PC supports Master Farmers during COVID-19 Pandemic

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By Peace corps Senegal
June 7, 2021

As the COVID-19 pandemic continues, and in the absence of Volunteers, Peace Corps Senegal strives to support our program partners. Master Farmers are an important partner, and our Agriculture and Agroforestry teams are hard at work supporting them with sapling deliveries and monitoring calls to provide technical guidance. Our teams are ensuring Master Farmers receive essential support, while preparing for the return of Volunteers, and using technology to do so more efficiently during COVID-19.

Since 2010, Peace Corps (PC) Senegal has been supporting the Master Farmer program with funding from Feed the Future via USAID. PC Senegal currently supports 65 Master Farmers across the country. These Master Farmers are critical to our goal of helping Senegal achieve food security by 2035.

Master Farmers are local farmers who are well respected in their communities, open to new techniques and willing to share their knowledge and resources with other farmers. They use one hectare (2.5 acres) of land as a place for experimentation and demonstration with improved techniques in agriculture and agroforestry, and open the land to other farmers who bear witness and participate. Master Farmers are considered to be critical resource people in their communities because of the knowledge they gain from Peace Corps Volunteers and staff on agricultural and agroforestry technologies, which they then demonstrate in their fields. Neighboring farmers visit their fields frequently to see demonstrations, ask questions or advice for their own land, view implementation of demonstrated techniques, and access planting materials. Unfortunately, in the absence of Volunteers and due to COVID-related travel restrictions, Peace Corps does not have the field presence to provide on-site technical guidance to Master Farmers.

This situation prompted our Agriculture team to organize regular phone/video calls with Master Farmers to support them with technical guidance until Volunteers return. In a creative twist, Peace Corps staff also produced videos by and for farmers, in their own languages, to support them to improve harvest, seed storage and vegetable nursery techniques. These videos allowed farmers to see solutions to their concerns and learn from other Master Farmers about what is working in their fields. Master Farmer Cherif Diallo from Kolda said, “The videos are very interesting. They helped me to compare what I am doing and to improve.”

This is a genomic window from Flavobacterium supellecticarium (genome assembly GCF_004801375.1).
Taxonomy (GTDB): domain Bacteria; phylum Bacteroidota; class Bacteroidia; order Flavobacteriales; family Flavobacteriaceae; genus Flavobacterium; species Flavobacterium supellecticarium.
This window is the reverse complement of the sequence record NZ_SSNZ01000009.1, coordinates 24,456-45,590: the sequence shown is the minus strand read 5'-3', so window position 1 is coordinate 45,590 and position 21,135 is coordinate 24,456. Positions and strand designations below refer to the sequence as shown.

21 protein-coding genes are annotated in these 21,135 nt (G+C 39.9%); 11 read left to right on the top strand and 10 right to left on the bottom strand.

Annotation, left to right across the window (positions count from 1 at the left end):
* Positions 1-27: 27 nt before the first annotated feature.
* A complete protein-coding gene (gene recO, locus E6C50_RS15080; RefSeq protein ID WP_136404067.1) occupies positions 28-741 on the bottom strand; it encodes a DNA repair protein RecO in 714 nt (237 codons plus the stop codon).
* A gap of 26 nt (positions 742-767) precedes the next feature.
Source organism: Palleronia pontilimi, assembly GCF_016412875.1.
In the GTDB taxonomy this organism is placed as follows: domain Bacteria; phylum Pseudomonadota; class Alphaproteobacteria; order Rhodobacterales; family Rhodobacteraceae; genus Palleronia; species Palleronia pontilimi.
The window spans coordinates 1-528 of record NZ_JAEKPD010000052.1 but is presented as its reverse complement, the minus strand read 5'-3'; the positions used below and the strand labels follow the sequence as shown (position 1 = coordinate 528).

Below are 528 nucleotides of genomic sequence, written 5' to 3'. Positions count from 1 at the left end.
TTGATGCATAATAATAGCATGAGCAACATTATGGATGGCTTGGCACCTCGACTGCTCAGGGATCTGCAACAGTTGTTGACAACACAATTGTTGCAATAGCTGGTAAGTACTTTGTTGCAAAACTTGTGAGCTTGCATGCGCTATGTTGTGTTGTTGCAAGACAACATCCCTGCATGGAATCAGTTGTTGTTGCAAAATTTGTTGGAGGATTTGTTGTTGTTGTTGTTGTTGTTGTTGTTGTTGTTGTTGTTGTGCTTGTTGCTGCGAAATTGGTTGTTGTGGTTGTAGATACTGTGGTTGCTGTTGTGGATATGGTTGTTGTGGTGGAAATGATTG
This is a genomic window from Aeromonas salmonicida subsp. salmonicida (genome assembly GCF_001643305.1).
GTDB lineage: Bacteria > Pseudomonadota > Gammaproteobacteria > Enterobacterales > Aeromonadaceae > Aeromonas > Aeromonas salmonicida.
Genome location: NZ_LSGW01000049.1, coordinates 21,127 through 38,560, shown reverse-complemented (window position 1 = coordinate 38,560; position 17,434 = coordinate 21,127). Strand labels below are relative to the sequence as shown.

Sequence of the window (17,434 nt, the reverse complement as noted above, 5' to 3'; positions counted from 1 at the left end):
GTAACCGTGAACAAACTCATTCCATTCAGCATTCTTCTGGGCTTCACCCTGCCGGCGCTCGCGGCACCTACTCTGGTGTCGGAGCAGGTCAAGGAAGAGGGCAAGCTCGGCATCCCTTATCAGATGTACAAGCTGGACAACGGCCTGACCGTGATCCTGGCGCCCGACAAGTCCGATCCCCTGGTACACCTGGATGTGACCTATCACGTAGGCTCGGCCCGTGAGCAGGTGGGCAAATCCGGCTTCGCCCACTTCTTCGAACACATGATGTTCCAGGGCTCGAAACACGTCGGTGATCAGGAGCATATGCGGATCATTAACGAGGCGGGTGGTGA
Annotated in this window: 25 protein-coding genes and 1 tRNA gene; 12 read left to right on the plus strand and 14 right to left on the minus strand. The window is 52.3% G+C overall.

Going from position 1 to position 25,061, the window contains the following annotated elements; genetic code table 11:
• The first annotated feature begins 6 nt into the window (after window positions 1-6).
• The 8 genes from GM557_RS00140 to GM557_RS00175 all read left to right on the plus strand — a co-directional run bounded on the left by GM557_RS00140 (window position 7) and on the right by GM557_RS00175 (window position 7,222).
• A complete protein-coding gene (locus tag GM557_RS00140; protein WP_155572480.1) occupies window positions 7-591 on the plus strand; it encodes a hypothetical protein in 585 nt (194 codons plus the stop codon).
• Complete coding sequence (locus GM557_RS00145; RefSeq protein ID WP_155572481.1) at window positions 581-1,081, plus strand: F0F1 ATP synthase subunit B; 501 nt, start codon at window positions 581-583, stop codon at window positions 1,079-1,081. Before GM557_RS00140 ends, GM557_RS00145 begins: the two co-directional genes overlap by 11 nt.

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The team’s outreach also provides an opportunity to get feedback from Master Farmers to continue to improve efforts to support them. The Master Farmer Kadia Ndiaye (one of 14 women in the program) from Maleme Thialene in Tambacounda Region said, “Last year, I lost my cowpea production because of bad storage conditions. With the Peace Corps video on good seed storage techniques, I was able to preserve my cowpea harvest this year and will use it for seed, food and income.” The team is already working on a new series of videos that farmers have requested.

Peace Corps has also continued to provide critical inputs, delivering 139 mango and 162 citrus grafted seedlings to 20 Master Farmers in six regions of Senegal last year, and is currently preparing for the distribution of additional seeds for field crops and cashew ahead of the rainy season. These Master Farmers are working to disseminate sustainable agroforestry technologies to improve farm productivity and restore soil. These inputs will help to improve genetic diversity of trees, which Master Farmers will share with neighbors, while also diversifying their own income through the sale of fruit and grafted seedlings.

PC Senegal is doing all of this to ensure that the Master Farmers are ready when Volunteers return to Senegal and so that Master Farmers can continue to support other farmers in their communities to achieve food security.


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